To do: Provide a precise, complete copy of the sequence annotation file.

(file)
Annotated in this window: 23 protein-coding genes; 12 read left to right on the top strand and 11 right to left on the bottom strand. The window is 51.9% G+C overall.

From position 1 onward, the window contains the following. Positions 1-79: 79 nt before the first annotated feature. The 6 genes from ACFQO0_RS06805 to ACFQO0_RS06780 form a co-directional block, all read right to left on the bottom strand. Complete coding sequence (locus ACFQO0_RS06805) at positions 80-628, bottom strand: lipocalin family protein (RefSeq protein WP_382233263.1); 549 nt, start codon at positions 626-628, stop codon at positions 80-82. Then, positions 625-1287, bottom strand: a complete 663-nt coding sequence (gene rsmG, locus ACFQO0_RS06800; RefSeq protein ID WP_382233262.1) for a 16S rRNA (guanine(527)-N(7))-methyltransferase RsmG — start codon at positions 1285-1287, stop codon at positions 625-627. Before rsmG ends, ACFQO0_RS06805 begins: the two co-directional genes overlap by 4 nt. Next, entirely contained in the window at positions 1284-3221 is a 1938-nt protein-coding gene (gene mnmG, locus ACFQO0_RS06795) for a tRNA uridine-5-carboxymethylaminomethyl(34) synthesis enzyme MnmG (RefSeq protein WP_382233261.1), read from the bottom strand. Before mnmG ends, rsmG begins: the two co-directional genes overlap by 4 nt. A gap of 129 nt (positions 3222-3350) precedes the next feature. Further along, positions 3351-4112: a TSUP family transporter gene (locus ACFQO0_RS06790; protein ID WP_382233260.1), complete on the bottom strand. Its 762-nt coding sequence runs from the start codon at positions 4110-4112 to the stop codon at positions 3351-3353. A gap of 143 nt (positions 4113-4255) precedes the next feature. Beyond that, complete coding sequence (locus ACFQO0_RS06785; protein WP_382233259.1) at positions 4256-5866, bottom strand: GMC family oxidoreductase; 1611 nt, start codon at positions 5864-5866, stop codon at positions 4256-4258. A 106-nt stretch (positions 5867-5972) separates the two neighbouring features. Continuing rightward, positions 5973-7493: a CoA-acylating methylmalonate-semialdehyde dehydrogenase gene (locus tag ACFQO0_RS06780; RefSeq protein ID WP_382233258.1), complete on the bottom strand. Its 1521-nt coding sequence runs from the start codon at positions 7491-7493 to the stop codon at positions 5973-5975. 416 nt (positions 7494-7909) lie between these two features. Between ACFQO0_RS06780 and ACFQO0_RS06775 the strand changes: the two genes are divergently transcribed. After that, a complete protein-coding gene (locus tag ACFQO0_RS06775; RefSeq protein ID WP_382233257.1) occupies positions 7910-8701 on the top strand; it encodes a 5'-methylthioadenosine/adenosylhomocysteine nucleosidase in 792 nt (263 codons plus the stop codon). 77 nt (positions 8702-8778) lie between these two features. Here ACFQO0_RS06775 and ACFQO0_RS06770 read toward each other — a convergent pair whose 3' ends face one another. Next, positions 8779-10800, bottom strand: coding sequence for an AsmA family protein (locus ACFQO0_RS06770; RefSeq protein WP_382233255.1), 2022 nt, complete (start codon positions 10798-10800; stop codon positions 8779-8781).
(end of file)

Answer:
Annotated in this window: 23 protein-coding genes; 12 read left to right on the top strand and 11 right to left on the bottom strand. The window is 51.9% G+C overall.

From position 1 onward, the window contains the following. Positions 1-79: 79 nt before the first annotated feature. The 6 genes from ACFQO0_RS06805 to ACFQO0_RS06780 form a co-directional block, all read right to left on the bottom strand. Complete coding sequence (locus ACFQO0_RS06805) at positions 80-628, bottom strand: lipocalin family protein (RefSeq protein WP_382233263.1); 549 nt, start codon at positions 626-628, stop codon at positions 80-82. Then, positions 625-1287, bottom strand: a complete 663-nt coding sequence (gene rsmG, locus ACFQO0_RS06800; RefSeq protein ID WP_382233262.1) for a 16S rRNA (guanine(527)-N(7))-methyltransferase RsmG — start codon at positions 1285-1287, stop codon at positions 625-627. Before rsmG ends, ACFQO0_RS06805 begins: the two co-directional genes overlap by 4 nt. Next, entirely contained in the window at positions 1284-3221 is a 1938-nt protein-coding gene (gene mnmG, locus ACFQO0_RS06795) for a tRNA uridine-5-carboxymethylaminomethyl(34) synthesis enzyme MnmG (RefSeq protein WP_382233261.1), read from the bottom strand. Before mnmG ends, rsmG begins: the two co-directional genes overlap by 4 nt. A gap of 129 nt (positions 3222-3350) precedes the next feature. Further along, positions 3351-4112: a TSUP family transporter gene (locus ACFQO0_RS06790; protein ID WP_382233260.1), complete on the bottom strand. Its 762-nt coding sequence runs from the start codon at positions 4110-4112 to the stop codon at positions 3351-3353. A gap of 143 nt (positions 4113-4255) precedes the next feature. Beyond that, complete coding sequence (locus ACFQO0_RS06785; protein WP_382233259.1) at positions 4256-5866, bottom strand: GMC family oxidoreductase; 1611 nt, start codon at positions 5864-5866, stop codon at positions 4256-4258. A 106-nt stretch (positions 5867-5972) separates the two neighbouring features. Continuing rightward, positions 5973-7493: a CoA-acylating methylmalonate-semialdehyde dehydrogenase gene (locus tag ACFQO0_RS06780; RefSeq protein ID WP_382233258.1), complete on the bottom strand. Its 1521-nt coding sequence runs from the start codon at positions 7491-7493 to the stop codon at positions 5973-5975. 416 nt (positions 7494-7909) lie between these two features. Between ACFQO0_RS06780 and ACFQO0_RS06775 the strand changes: the two genes are divergently transcribed. After that, a complete protein-coding gene (locus tag ACFQO0_RS06775; RefSeq protein ID WP_382233257.1) occupies positions 7910-8701 on the top strand; it encodes a 5'-methylthioadenosine/adenosylhomocysteine nucleosidase in 792 nt (263 codons plus the stop codon). 77 nt (positions 8702-8778) lie between these two features. Here ACFQO0_RS06775 and ACFQO0_RS06770 read toward each other — a convergent pair whose 3' ends face one another. Next, positions 8779-10800, bottom strand: coding sequence for an AsmA family protein (locus ACFQO0_RS06770; RefSeq protein WP_382233255.1), 2022 nt, complete (start codon positions 10798-10800; stop codon positions 8779-8781).